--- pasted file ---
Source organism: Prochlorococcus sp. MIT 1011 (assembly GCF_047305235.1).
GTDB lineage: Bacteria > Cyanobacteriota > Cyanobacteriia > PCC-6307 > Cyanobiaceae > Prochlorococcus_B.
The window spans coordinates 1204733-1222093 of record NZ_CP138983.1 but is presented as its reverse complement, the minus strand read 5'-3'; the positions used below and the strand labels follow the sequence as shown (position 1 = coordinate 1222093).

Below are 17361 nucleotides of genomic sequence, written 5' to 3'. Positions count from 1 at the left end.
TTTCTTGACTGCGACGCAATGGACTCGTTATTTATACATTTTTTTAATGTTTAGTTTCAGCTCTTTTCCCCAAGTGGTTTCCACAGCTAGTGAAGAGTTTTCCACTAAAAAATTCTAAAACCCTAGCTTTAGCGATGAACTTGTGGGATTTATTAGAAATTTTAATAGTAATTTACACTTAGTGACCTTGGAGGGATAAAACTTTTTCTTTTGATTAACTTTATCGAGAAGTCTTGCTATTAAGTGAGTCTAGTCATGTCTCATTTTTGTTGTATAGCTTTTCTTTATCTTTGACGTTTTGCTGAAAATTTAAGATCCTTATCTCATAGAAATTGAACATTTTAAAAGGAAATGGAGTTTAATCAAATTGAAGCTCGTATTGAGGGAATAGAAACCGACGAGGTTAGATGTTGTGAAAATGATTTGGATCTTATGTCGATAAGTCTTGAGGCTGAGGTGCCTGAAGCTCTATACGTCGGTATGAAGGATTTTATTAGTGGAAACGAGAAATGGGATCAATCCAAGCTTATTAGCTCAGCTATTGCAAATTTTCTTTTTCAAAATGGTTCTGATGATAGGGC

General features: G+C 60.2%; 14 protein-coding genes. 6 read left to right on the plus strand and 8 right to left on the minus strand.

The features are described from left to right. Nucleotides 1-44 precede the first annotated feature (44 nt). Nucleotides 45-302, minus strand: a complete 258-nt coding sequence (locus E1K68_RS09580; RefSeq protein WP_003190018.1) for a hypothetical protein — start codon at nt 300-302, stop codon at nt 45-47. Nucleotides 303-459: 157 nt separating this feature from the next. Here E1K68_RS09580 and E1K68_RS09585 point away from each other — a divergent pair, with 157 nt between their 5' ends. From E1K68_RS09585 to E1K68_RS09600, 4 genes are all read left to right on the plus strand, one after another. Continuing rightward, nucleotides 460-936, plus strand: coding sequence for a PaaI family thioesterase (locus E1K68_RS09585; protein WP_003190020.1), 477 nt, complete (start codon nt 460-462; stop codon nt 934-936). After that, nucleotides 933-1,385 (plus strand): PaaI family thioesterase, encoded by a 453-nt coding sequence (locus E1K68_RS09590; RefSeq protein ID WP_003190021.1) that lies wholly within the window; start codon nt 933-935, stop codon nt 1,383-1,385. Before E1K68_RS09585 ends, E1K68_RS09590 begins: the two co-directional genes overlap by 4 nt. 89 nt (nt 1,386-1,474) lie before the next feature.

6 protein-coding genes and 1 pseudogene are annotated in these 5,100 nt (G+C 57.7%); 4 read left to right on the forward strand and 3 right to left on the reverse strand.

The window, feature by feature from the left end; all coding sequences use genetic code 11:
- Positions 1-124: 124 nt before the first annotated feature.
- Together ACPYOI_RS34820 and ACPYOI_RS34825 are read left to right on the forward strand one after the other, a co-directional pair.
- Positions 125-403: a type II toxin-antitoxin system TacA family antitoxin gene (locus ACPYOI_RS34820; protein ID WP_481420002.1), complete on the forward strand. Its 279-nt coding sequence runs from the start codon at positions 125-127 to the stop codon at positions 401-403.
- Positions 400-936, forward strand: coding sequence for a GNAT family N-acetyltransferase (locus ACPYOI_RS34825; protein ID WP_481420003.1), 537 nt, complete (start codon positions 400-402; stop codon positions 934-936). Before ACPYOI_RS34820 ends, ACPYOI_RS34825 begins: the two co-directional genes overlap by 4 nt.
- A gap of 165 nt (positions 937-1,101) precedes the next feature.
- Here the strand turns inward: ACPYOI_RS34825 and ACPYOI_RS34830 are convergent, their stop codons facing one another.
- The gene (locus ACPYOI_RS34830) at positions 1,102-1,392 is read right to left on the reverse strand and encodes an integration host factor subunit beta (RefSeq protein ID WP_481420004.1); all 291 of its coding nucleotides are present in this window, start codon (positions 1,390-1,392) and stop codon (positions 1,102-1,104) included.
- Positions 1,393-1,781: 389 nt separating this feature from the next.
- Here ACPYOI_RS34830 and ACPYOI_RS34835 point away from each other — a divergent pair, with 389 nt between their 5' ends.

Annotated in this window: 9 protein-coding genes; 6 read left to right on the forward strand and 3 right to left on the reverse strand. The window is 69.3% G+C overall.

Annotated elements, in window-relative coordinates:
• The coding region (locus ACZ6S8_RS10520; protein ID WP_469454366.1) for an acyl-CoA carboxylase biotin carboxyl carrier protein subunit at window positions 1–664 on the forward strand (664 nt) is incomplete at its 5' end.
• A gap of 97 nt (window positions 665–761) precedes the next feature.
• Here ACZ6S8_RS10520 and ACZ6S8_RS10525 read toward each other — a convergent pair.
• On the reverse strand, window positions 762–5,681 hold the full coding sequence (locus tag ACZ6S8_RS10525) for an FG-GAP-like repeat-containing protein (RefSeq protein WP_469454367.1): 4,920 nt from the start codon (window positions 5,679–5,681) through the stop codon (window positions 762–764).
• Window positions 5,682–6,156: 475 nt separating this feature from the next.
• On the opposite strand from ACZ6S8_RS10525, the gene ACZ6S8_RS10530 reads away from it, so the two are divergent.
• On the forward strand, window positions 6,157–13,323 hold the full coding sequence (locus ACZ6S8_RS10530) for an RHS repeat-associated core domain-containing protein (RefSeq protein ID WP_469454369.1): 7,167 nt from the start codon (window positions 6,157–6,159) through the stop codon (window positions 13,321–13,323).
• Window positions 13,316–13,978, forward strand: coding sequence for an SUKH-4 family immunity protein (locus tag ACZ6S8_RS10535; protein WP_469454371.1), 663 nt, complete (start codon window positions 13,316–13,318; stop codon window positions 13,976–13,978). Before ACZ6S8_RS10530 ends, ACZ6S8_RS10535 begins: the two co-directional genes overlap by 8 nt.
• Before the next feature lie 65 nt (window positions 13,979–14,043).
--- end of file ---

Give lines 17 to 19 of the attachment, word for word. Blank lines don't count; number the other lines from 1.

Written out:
- Positions 1,393-1,781: 389 nt separating this feature from the next.
- Here ACPYOI_RS34830 and ACPYOI_RS34835 point away from each other — a divergent pair, with 389 nt between their 5' ends.

Annotated in this window: 9 protein-coding genes; 6 read left to right on the forward strand and 3 right to left on the reverse strand. The window is 69.3% G+C overall.